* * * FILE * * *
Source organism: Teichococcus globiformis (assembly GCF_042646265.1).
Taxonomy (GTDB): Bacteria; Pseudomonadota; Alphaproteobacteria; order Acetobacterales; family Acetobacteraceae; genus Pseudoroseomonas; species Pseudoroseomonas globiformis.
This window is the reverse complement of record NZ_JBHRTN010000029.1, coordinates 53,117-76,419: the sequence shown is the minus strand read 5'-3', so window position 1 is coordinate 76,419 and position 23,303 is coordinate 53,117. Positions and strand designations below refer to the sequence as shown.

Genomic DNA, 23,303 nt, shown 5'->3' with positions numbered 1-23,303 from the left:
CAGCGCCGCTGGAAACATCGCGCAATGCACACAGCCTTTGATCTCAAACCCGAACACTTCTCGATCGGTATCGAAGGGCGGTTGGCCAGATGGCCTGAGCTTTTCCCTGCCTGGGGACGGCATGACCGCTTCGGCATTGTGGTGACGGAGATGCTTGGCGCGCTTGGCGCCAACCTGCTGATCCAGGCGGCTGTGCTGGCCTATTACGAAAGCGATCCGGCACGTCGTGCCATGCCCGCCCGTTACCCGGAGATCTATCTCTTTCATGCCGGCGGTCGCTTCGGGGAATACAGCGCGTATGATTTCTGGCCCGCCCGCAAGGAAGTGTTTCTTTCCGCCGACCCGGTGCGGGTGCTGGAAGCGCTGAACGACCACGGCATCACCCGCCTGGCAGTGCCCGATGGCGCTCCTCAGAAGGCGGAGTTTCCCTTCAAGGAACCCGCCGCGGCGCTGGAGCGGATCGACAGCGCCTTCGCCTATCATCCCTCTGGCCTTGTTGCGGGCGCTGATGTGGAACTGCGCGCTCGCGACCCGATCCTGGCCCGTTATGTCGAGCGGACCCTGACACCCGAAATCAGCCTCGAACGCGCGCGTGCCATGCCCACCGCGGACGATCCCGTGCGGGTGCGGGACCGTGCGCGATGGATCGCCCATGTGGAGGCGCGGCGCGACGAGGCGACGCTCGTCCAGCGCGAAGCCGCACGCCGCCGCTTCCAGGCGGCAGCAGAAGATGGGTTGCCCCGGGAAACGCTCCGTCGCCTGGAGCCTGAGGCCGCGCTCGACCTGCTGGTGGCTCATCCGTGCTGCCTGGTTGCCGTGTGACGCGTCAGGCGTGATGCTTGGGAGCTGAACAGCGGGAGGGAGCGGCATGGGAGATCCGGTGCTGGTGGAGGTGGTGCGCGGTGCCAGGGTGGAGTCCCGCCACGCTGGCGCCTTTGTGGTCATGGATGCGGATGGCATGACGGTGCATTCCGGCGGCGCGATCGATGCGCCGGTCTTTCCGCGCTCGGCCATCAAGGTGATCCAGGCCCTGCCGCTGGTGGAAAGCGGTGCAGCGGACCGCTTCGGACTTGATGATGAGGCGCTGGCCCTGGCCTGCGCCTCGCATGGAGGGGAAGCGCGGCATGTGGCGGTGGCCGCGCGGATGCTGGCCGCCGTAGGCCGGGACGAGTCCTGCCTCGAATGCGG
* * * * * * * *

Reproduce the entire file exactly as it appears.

Source organism: Teichococcus globiformis (assembly GCF_042646265.1).
Taxonomy (GTDB): Bacteria; Pseudomonadota; Alphaproteobacteria; order Acetobacterales; family Acetobacteraceae; genus Pseudoroseomonas; species Pseudoroseomonas globiformis.
This window is the reverse complement of record NZ_JBHRTN010000029.1, coordinates 53,117-76,419: the sequence shown is the minus strand read 5'-3', so window position 1 is coordinate 76,419 and position 23,303 is coordinate 53,117. Positions and strand designations below refer to the sequence as shown.

Genomic DNA, 23,303 nt, shown 5'->3' with positions numbered 1-23,303 from the left:
CAGCGCCGCTGGAAACATCGCGCAATGCACACAGCCTTTGATCTCAAACCCGAACACTTCTCGATCGGTATCGAAGGGCGGTTGGCCAGATGGCCTGAGCTTTTCCCTGCCTGGGGACGGCATGACCGCTTCGGCATTGTGGTGACGGAGATGCTTGGCGCGCTTGGCGCCAACCTGCTGATCCAGGCGGCTGTGCTGGCCTATTACGAAAGCGATCCGGCACGTCGTGCCATGCCCGCCCGTTACCCGGAGATCTATCTCTTTCATGCCGGCGGTCGCTTCGGGGAATACAGCGCGTATGATTTCTGGCCCGCCCGCAAGGAAGTGTTTCTTTCCGCCGACCCGGTGCGGGTGCTGGAAGCGCTGAACGACCACGGCATCACCCGCCTGGCAGTGCCCGATGGCGCTCCTCAGAAGGCGGAGTTTCCCTTCAAGGAACCCGCCGCGGCGCTGGAGCGGATCGACAGCGCCTTCGCCTATCATCCCTCTGGCCTTGTTGCGGGCGCTGATGTGGAACTGCGCGCTCGCGACCCGATCCTGGCCCGTTATGTCGAGCGGACCCTGACACCCGAAATCAGCCTCGAACGCGCGCGTGCCATGCCCACCGCGGACGATCCCGTGCGGGTGCGGGACCGTGCGCGATGGATCGCCCATGTGGAGGCGCGGCGCGACGAGGCGACGCTCGTCCAGCGCGAAGCCGCACGCCGCCGCTTCCAGGCGGCAGCAGAAGATGGGTTGCCCCGGGAAACGCTCCGTCGCCTGGAGCCTGAGGCCGCGCTCGACCTGCTGGTGGCTCATCCGTGCTGCCTGGTTGCCGTGTGACGCGTCAGGCGTGATGCTTGGGAGCTGAACAGCGGGAGGGAGCGGCATGGGAGATCCGGTGCTGGTGGAGGTGGTGCGCGGTGCCAGGGTGGAGTCCCGCCACGCTGGCGCCTTTGTGGTCATGGATGCGGATGGCATGACGGTGCATTCCGGCGGCGCGATCGATGCGCCGGTCTTTCCGCGCTCGGCCATCAAGGTGATCCAGGCCCTGCCGCTGGTGGAAAGCGGTGCAGCGGACCGCTTCGGACTTGATGATGAGGCGCTGGCCCTGGCCTGCGCCTCGCATGGAGGGGAAGCGCGGCATGTGGCGGTGGCCGCGCGGATGCTGGCCGCCGTAGGCCGGGACGAGTCCTGCCTCGAATGCGG